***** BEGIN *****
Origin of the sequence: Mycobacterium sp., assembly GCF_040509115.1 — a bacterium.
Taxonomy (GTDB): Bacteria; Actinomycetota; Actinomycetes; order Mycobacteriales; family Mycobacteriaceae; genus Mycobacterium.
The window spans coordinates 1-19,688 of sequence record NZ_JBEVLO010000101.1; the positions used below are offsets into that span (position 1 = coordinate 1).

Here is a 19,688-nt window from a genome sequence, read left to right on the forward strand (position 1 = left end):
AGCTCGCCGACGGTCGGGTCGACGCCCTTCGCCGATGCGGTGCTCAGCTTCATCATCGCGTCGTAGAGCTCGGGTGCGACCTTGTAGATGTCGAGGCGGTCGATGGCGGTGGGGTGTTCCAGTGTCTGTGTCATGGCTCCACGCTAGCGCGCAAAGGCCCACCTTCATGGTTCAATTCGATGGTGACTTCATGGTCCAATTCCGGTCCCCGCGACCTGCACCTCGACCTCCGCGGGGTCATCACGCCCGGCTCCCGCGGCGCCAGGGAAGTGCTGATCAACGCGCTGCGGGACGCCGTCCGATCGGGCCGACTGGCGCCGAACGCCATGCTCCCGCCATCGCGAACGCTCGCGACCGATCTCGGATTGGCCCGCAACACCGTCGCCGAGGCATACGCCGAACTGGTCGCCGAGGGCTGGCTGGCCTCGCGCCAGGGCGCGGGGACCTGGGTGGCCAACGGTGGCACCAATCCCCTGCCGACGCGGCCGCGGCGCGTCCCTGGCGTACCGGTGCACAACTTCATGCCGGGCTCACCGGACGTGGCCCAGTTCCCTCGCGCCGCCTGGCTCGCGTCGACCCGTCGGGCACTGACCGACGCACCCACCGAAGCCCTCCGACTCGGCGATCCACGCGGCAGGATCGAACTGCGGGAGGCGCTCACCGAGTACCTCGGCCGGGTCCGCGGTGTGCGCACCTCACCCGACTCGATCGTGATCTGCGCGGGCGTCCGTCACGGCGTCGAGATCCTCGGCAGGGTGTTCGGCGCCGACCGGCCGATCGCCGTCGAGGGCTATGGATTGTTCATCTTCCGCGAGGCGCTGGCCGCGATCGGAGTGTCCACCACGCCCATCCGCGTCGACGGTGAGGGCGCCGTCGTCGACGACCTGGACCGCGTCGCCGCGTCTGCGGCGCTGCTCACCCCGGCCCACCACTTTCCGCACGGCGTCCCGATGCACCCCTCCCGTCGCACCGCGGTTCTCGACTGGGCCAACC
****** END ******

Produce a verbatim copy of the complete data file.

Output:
Origin of the sequence: Mycobacterium sp., assembly GCF_040509115.1 — a bacterium.
Taxonomy (GTDB): Bacteria; Actinomycetota; Actinomycetes; order Mycobacteriales; family Mycobacteriaceae; genus Mycobacterium.
The window spans coordinates 1-19,688 of sequence record NZ_JBEVLO010000101.1; the positions used below are offsets into that span (position 1 = coordinate 1).

Here is a 19,688-nt window from a genome sequence, read left to right on the forward strand (position 1 = left end):
AGCTCGCCGACGGTCGGGTCGACGCCCTTCGCCGATGCGGTGCTCAGCTTCATCATCGCGTCGTAGAGCTCGGGTGCGACCTTGTAGATGTCGAGGCGGTCGATGGCGGTGGGGTGTTCCAGTGTCTGTGTCATGGCTCCACGCTAGCGCGCAAAGGCCCACCTTCATGGTTCAATTCGATGGTGACTTCATGGTCCAATTCCGGTCCCCGCGACCTGCACCTCGACCTCCGCGGGGTCATCACGCCCGGCTCCCGCGGCGCCAGGGAAGTGCTGATCAACGCGCTGCGGGACGCCGTCCGATCGGGCCGACTGGCGCCGAACGCCATGCTCCCGCCATCGCGAACGCTCGCGACCGATCTCGGATTGGCCCGCAACACCGTCGCCGAGGCATACGCCGAACTGGTCGCCGAGGGCTGGCTGGCCTCGCGCCAGGGCGCGGGGACCTGGGTGGCCAACGGTGGCACCAATCCCCTGCCGACGCGGCCGCGGCGCGTCCCTGGCGTACCGGTGCACAACTTCATGCCGGGCTCACCGGACGTGGCCCAGTTCCCTCGCGCCGCCTGGCTCGCGTCGACCCGTCGGGCACTGACCGACGCACCCACCGAAGCCCTCCGACTCGGCGATCCACGCGGCAGGATCGAACTGCGGGAGGCGCTCACCGAGTACCTCGGCCGGGTCCGCGGTGTGCGCACCTCACCCGACTCGATCGTGATCTGCGCGGGCGTCCGTCACGGCGTCGAGATCCTCGGCAGGGTGTTCGGCGCCGACCGGCCGATCGCCGTCGAGGGCTATGGATTGTTCATCTTCCGCGAGGCGCTGGCCGCGATCGGAGTGTCCACCACGCCCATCCGCGTCGACGGTGAGGGCGCCGTCGTCGACGACCTGGACCGCGTCGCCGCGTCTGCGGCGCTGCTCACCCCGGCCCACCACTTTCCGCACGGCGTCCCGATGCACCCCTCCCGTCGCACCGCGGTTCTCGACTGGGCCAACC